She’s the face of many, many campaigns but like a chameleon completely transforming according to surrounding, she changes and you may not recognize her half the time you see her. Fahmeen or Fehm, as she’s lovingly called amongst peers, is one of the fresh new faces to have emerged in Pakistan’s fashion scene in the past three years. She’s featured on Sana Safinaz campaigns and has stories to tell of the Kenya shoot, which she says was one of the most challenging of her career yet. Fehm is also first choice for Shamaeel, Nida Azwer, Layla Chatoor and countless other high profile brands in the country. She wears an eastern look with just as much ease as she turns western; those high cheekbones and light eyes have many comparing her to Chrissy Teigen.
So, who is Fahmeen Ansari?
My first personal and professional interaction with Fahmeen was during a Layla Chatoor shoot for Instepand honestly, she had my heart when she turned up for the makeup call on time. No fashionable airs and graces, she worked through the day like a trooper, had a great attitude and the professional chops to merit the respect of a photographer as fussy as Rizwan ul Haq. We got talking.
Married very young, Fahmeen – now 30 – had both her children by the time she was 21. She and her husband spent a couple of years in Ireland, where she completed a three-year-nursing diploma. She did all sorts of odd jobs during that time. “Recently when I held an award in my hand I remember that there was a time I used to have a mop in my hands. I’ve worked at shops, salons, different places…it was a crazy time.” Speaking of awards, Fehm is nominated in Best Model (female) category at the Lux Style Awards this year and is one of the top favourites.
Taking her story further into her past she shared how she had actually started her career, when she returned to Pakistan, with acting, and did two or three TV serials before someone told her that she was in the wrong field. Initially she was also discouraged from modeling; people said she didn’t have the complexion or features to succeed as a model in Pakistan. Her light skin and green eyes ironically worked against her at a time when most top brands were looking for dusky, exotic looking faces. Where did she get her features from? “There is Turkish blood somewhere in the ancestry,” she said, sharing that her skin tone and eye colour was such an issue at home that growing up, her father insisted that she wear a shuttlecock burqa, gloves and big dark glasses to hide her eyes and complexion when she stepped out of the house.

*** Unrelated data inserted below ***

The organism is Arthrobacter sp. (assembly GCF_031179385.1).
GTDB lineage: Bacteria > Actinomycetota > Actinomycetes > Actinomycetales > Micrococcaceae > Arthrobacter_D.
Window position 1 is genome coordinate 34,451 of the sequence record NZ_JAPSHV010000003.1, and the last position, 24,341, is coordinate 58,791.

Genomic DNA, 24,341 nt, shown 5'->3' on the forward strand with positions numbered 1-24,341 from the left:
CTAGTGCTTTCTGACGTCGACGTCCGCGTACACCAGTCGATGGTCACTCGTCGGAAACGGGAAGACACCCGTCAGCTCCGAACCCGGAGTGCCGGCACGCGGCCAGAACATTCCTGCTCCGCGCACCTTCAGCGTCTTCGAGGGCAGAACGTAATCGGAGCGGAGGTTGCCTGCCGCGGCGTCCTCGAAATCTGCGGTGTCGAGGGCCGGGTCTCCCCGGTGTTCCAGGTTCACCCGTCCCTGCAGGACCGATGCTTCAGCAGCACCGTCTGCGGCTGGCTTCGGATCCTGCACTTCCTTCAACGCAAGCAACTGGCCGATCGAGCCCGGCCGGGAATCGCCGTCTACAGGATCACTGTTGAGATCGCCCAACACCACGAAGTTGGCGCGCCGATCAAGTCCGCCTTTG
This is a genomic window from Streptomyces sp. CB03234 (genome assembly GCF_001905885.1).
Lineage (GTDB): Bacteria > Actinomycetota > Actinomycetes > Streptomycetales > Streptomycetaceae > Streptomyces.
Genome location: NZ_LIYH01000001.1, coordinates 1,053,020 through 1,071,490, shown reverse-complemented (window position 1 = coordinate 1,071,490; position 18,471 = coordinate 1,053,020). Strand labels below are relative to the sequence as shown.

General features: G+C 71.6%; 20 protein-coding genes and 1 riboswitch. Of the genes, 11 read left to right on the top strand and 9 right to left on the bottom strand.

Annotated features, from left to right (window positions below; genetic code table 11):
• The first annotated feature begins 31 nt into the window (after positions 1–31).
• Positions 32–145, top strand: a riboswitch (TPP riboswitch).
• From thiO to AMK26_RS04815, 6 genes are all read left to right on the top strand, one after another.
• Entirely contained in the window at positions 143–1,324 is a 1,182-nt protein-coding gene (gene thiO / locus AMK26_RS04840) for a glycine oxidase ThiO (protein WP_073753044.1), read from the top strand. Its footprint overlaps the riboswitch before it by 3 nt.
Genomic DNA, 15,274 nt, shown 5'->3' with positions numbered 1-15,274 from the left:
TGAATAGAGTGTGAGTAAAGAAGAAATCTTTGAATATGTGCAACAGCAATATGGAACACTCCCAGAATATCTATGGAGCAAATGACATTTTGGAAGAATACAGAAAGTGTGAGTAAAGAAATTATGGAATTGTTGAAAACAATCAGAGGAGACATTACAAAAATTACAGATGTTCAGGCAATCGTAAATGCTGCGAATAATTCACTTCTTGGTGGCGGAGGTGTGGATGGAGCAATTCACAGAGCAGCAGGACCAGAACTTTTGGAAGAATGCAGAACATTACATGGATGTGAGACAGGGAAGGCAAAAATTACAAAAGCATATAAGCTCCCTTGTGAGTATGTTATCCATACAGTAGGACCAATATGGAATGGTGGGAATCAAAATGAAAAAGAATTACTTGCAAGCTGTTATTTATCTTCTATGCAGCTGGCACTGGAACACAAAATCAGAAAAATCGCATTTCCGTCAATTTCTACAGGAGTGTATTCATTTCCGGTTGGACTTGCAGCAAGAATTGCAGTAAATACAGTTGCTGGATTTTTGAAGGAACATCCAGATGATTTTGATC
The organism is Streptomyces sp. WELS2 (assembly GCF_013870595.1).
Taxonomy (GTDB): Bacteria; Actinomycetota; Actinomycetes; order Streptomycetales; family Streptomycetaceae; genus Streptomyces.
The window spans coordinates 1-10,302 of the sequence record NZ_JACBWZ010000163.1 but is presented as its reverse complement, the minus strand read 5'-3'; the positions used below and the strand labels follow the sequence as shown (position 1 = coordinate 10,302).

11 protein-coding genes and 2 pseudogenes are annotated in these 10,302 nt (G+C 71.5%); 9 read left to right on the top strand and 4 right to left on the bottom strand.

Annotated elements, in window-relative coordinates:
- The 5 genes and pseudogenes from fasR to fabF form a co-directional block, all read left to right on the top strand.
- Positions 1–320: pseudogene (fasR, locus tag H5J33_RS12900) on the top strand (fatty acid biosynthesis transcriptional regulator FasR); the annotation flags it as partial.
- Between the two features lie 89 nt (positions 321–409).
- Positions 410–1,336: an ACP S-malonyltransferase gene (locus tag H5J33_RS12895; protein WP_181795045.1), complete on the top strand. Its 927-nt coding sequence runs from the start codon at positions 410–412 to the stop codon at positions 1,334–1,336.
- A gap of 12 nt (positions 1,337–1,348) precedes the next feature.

That seemed like a lifetime ago, she says. She was allowed to model since her husband was supportive and she credits Tabesh Khoja at Nabila’s for grooming her to be a model.
“My breakthrough campaign was Sana Safinaz,” she remembered. “And by the time it ended, I knew this is what I wanted to do.”
The Sana Safinaz lawn campaign shot in Kenya, she says, was one of the most challenging. It was fun hanging out with the Masai Tribe but then one day, when shooting next to a flock of birds, she was pecked on the head by a giant ostrich that almost ran off with a hair piece! “There was one time we couldn’t cross the reserve and were stuck on one spot for three-hours because it was lion feeding time!” She also remembers Mohsin Ali, one of the creative heads at Sana Safinaz, loving a river bank for a specific shot. “He was wading through the water when he saw a sign that read ‘Warning: crocodiles!’ It was all very adventurous.”
“I do want to appreciate all the senior models,” she said, rubbishing all rumoured rivalries in fashion and backstage drama that almost always prevails. “The first time I shot with Amna Baber and Zara Abid I was in complete awe. But I gave them respect and I earned their respect.”
Fehm loves what she does; it’s obvious in the ways she goes out of her way to give that perfect shot. But on a personal level she’s quite elusive and prefers to not be on the social circuit. While most models are always posting pictures of their holidays and are regulars on the society pages, Fehm is almost always off radar. What does she do in her free time, I asked?
“I sleep,” she laughed. “I’m away so much that I spend every free moment with my kids or sleeping. I lock myself away in my room and hibernate.”